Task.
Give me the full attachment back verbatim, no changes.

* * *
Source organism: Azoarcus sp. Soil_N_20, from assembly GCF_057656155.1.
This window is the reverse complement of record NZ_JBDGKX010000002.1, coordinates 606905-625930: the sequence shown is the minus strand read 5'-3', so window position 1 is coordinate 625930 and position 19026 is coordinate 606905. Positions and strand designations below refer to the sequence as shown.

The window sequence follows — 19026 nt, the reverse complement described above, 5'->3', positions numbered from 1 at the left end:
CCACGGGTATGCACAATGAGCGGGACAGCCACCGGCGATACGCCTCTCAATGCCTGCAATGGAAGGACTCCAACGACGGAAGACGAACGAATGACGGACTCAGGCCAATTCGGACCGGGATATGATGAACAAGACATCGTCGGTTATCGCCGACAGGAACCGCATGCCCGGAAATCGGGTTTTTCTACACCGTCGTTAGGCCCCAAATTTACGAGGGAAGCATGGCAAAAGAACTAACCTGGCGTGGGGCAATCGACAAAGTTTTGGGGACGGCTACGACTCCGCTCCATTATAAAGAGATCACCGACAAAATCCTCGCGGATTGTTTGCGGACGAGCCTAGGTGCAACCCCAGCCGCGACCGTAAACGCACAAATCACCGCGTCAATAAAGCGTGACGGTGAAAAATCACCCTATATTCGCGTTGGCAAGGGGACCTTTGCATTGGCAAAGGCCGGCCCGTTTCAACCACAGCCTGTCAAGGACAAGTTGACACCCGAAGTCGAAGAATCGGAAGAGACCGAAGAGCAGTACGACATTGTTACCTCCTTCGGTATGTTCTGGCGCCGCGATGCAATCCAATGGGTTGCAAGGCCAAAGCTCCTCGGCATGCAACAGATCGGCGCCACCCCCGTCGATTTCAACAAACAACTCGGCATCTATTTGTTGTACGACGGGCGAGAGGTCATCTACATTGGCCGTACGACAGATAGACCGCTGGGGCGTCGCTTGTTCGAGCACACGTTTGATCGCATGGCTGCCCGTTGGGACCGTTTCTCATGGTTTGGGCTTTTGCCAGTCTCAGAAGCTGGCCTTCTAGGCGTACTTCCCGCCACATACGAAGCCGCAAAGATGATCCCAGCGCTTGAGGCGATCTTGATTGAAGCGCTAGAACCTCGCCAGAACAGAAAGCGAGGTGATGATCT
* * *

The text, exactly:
Source organism: Azoarcus sp. Soil_N_20, from assembly GCF_057656155.1.
This window is the reverse complement of record NZ_JBDGKX010000002.1, coordinates 606905-625930: the sequence shown is the minus strand read 5'-3', so window position 1 is coordinate 625930 and position 19026 is coordinate 606905. Positions and strand designations below refer to the sequence as shown.

The window sequence follows — 19026 nt, the reverse complement described above, 5'->3', positions numbered from 1 at the left end:
CCACGGGTATGCACAATGAGCGGGACAGCCACCGGCGATACGCCTCTCAATGCCTGCAATGGAAGGACTCCAACGACGGAAGACGAACGAATGACGGACTCAGGCCAATTCGGACCGGGATATGATGAACAAGACATCGTCGGTTATCGCCGACAGGAACCGCATGCCCGGAAATCGGGTTTTTCTACACCGTCGTTAGGCCCCAAATTTACGAGGGAAGCATGGCAAAAGAACTAACCTGGCGTGGGGCAATCGACAAAGTTTTGGGGACGGCTACGACTCCGCTCCATTATAAAGAGATCACCGACAAAATCCTCGCGGATTGTTTGCGGACGAGCCTAGGTGCAACCCCAGCCGCGACCGTAAACGCACAAATCACCGCGTCAATAAAGCGTGACGGTGAAAAATCACCCTATATTCGCGTTGGCAAGGGGACCTTTGCATTGGCAAAGGCCGGCCCGTTTCAACCACAGCCTGTCAAGGACAAGTTGACACCCGAAGTCGAAGAATCGGAAGAGACCGAAGAGCAGTACGACATTGTTACCTCCTTCGGTATGTTCTGGCGCCGCGATGCAATCCAATGGGTTGCAAGGCCAAAGCTCCTCGGCATGCAACAGATCGGCGCCACCCCCGTCGATTTCAACAAACAACTCGGCATCTATTTGTTGTACGACGGGCGAGAGGTCATCTACATTGGCCGTACGACAGATAGACCGCTGGGGCGTCGCTTGTTCGAGCACACGTTTGATCGCATGGCTGCCCGTTGGGACCGTTTCTCATGGTTTGGGCTTTTGCCAGTCTCAGAAGCTGGCCTTCTAGGCGTACTTCCCGCCACATACGAAGCCGCAAAGATGATCCCAGCGCTTGAGGCGATCTTGATTGAAGCGCTAGAACCTCGCCAGAACAGAAAGCGAGGTGATGATCT